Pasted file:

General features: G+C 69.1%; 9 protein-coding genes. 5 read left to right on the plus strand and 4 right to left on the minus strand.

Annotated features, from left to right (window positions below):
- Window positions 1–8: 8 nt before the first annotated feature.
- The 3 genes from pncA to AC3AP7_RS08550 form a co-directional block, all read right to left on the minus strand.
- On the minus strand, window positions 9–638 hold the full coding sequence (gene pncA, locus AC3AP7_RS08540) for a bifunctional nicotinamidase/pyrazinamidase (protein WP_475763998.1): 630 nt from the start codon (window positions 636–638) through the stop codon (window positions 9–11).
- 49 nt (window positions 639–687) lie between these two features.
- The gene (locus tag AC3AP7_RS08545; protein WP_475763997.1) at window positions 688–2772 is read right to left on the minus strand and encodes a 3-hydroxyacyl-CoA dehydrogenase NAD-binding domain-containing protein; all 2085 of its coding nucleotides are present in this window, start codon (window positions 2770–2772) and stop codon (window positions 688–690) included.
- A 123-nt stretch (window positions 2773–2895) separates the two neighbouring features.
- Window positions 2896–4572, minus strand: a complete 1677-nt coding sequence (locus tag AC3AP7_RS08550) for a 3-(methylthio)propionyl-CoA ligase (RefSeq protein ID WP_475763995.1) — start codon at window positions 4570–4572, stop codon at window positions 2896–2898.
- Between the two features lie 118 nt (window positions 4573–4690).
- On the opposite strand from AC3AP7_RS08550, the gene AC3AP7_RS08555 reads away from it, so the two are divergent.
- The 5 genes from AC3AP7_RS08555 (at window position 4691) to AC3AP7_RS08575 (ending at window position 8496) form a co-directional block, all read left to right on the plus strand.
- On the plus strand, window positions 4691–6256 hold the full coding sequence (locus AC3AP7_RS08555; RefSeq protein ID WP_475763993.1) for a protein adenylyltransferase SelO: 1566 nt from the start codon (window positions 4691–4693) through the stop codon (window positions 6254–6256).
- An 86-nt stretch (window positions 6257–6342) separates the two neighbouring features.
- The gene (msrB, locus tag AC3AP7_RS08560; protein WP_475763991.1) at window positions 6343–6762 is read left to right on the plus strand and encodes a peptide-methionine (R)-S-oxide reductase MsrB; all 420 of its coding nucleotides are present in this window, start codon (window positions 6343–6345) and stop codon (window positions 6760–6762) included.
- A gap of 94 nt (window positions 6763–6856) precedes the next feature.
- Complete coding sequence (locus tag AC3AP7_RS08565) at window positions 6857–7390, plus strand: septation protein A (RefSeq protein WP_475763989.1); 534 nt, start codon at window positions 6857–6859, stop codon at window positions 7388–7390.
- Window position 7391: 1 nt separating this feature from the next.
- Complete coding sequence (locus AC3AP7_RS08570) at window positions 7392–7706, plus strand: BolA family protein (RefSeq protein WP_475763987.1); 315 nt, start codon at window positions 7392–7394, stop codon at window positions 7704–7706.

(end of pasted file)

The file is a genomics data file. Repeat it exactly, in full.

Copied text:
General features: G+C 69.1%; 9 protein-coding genes. 5 read left to right on the plus strand and 4 right to left on the minus strand.

Annotated features, from left to right (window positions below):
- Window positions 1–8: 8 nt before the first annotated feature.
- The 3 genes from pncA to AC3AP7_RS08550 form a co-directional block, all read right to left on the minus strand.
- On the minus strand, window positions 9–638 hold the full coding sequence (gene pncA, locus AC3AP7_RS08540) for a bifunctional nicotinamidase/pyrazinamidase (protein WP_475763998.1): 630 nt from the start codon (window positions 636–638) through the stop codon (window positions 9–11).
- 49 nt (window positions 639–687) lie between these two features.
- The gene (locus tag AC3AP7_RS08545; protein WP_475763997.1) at window positions 688–2772 is read right to left on the minus strand and encodes a 3-hydroxyacyl-CoA dehydrogenase NAD-binding domain-containing protein; all 2085 of its coding nucleotides are present in this window, start codon (window positions 2770–2772) and stop codon (window positions 688–690) included.
- A 123-nt stretch (window positions 2773–2895) separates the two neighbouring features.
- Window positions 2896–4572, minus strand: a complete 1677-nt coding sequence (locus tag AC3AP7_RS08550) for a 3-(methylthio)propionyl-CoA ligase (RefSeq protein ID WP_475763995.1) — start codon at window positions 4570–4572, stop codon at window positions 2896–2898.
- Between the two features lie 118 nt (window positions 4573–4690).
- On the opposite strand from AC3AP7_RS08550, the gene AC3AP7_RS08555 reads away from it, so the two are divergent.
- The 5 genes from AC3AP7_RS08555 (at window position 4691) to AC3AP7_RS08575 (ending at window position 8496) form a co-directional block, all read left to right on the plus strand.
- On the plus strand, window positions 4691–6256 hold the full coding sequence (locus AC3AP7_RS08555; RefSeq protein ID WP_475763993.1) for a protein adenylyltransferase SelO: 1566 nt from the start codon (window positions 4691–4693) through the stop codon (window positions 6254–6256).
- An 86-nt stretch (window positions 6257–6342) separates the two neighbouring features.
- The gene (msrB, locus tag AC3AP7_RS08560; protein WP_475763991.1) at window positions 6343–6762 is read left to right on the plus strand and encodes a peptide-methionine (R)-S-oxide reductase MsrB; all 420 of its coding nucleotides are present in this window, start codon (window positions 6343–6345) and stop codon (window positions 6760–6762) included.
- A gap of 94 nt (window positions 6763–6856) precedes the next feature.
- Complete coding sequence (locus tag AC3AP7_RS08565) at window positions 6857–7390, plus strand: septation protein A (RefSeq protein WP_475763989.1); 534 nt, start codon at window positions 6857–6859, stop codon at window positions 7388–7390.
- Window position 7391: 1 nt separating this feature from the next.
- Complete coding sequence (locus AC3AP7_RS08570) at window positions 7392–7706, plus strand: BolA family protein (RefSeq protein WP_475763987.1); 315 nt, start codon at window positions 7392–7394, stop codon at window positions 7704–7706.